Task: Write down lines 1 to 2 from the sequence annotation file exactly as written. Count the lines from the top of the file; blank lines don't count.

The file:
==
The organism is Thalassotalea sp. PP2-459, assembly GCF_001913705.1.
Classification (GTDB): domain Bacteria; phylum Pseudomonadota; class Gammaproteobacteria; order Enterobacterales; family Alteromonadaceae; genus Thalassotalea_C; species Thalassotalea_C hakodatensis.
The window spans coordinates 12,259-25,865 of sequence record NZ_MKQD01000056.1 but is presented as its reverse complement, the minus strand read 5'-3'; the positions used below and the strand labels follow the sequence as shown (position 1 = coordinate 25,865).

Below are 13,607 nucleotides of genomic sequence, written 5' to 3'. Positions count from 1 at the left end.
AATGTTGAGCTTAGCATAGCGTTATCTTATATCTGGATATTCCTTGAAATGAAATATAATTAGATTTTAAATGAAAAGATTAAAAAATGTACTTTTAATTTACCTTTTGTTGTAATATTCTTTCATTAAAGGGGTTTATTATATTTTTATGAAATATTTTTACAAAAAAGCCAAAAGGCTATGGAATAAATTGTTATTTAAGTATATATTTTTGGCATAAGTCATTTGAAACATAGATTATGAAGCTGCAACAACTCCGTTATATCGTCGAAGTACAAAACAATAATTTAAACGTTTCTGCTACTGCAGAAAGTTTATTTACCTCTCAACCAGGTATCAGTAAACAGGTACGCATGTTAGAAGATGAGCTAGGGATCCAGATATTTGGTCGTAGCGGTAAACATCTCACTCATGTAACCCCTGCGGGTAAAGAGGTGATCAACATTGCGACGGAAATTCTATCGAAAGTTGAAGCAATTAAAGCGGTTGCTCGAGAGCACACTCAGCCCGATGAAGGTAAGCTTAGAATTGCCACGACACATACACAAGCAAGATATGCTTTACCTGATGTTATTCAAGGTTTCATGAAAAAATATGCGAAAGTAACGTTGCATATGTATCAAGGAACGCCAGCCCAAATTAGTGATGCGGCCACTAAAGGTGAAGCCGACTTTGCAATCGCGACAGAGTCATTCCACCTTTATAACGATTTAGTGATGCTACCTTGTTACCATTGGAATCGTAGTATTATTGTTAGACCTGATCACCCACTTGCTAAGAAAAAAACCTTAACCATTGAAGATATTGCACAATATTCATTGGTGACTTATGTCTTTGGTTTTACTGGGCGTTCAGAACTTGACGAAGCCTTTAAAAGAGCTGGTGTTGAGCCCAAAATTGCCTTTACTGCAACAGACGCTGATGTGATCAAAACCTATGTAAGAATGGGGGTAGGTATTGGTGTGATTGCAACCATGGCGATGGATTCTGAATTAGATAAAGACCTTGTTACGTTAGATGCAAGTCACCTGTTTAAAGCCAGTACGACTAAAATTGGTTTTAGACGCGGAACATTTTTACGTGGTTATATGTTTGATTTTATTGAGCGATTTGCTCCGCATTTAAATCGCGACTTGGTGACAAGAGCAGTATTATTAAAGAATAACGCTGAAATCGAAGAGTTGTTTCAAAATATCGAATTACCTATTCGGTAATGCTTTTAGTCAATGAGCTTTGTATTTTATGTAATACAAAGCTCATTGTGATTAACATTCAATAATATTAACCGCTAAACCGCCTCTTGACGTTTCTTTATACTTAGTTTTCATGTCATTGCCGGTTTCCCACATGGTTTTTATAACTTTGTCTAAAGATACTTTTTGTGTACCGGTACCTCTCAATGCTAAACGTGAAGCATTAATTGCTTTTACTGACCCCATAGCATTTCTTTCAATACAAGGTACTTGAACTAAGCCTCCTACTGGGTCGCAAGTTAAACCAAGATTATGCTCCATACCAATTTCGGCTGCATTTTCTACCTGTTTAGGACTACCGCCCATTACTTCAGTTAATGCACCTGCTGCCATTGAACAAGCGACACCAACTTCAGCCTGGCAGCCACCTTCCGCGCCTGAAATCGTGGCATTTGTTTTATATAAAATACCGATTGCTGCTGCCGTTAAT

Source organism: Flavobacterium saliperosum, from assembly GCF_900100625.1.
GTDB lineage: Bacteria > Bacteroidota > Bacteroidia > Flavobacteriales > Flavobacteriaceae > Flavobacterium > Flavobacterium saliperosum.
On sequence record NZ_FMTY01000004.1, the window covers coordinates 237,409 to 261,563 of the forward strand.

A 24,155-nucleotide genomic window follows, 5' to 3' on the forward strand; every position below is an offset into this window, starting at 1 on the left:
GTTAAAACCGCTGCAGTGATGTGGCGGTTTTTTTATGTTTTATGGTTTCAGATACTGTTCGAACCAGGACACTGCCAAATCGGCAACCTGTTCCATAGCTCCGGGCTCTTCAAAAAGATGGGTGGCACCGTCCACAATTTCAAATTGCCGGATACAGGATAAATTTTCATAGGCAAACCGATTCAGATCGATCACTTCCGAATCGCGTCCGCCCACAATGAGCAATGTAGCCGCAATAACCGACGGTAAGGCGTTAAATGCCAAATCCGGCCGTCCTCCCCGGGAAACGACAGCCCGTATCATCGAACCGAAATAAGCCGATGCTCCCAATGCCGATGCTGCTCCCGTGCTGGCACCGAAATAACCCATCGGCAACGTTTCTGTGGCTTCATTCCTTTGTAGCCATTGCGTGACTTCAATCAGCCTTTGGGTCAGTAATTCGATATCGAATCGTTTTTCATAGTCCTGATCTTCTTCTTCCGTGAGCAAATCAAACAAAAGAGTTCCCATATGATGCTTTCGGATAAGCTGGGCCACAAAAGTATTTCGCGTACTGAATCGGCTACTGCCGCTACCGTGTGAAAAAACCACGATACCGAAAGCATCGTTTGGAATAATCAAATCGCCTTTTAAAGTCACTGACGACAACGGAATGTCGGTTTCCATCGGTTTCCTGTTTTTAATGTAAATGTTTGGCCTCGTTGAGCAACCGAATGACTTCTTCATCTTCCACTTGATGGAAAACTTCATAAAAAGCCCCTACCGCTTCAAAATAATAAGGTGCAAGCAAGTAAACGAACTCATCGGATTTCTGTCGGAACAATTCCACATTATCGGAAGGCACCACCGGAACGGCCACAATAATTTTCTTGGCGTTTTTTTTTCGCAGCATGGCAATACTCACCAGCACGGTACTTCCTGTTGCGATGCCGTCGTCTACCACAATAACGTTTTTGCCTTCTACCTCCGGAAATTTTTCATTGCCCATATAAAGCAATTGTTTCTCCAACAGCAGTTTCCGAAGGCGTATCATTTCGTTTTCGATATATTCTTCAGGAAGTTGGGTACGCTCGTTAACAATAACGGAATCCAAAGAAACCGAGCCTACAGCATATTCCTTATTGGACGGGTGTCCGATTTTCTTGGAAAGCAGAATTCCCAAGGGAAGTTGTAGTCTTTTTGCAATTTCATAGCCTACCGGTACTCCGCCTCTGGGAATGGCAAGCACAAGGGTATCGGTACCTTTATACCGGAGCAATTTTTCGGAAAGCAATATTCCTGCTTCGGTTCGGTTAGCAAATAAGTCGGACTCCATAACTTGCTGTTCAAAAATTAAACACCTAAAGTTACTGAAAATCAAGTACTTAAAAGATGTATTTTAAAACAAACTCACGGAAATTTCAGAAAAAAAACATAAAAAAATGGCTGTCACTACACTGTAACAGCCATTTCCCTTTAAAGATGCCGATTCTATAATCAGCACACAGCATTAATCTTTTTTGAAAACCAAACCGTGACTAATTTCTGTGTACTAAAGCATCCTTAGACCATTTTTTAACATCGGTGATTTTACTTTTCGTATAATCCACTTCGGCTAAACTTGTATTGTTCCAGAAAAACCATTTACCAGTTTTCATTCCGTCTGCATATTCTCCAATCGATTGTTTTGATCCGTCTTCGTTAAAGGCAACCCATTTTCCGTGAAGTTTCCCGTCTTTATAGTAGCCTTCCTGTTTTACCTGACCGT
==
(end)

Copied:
The organism is Thalassotalea sp. PP2-459, assembly GCF_001913705.1.
Classification (GTDB): domain Bacteria; phylum Pseudomonadota; class Gammaproteobacteria; order Enterobacterales; family Alteromonadaceae; genus Thalassotalea_C; species Thalassotalea_C hakodatensis.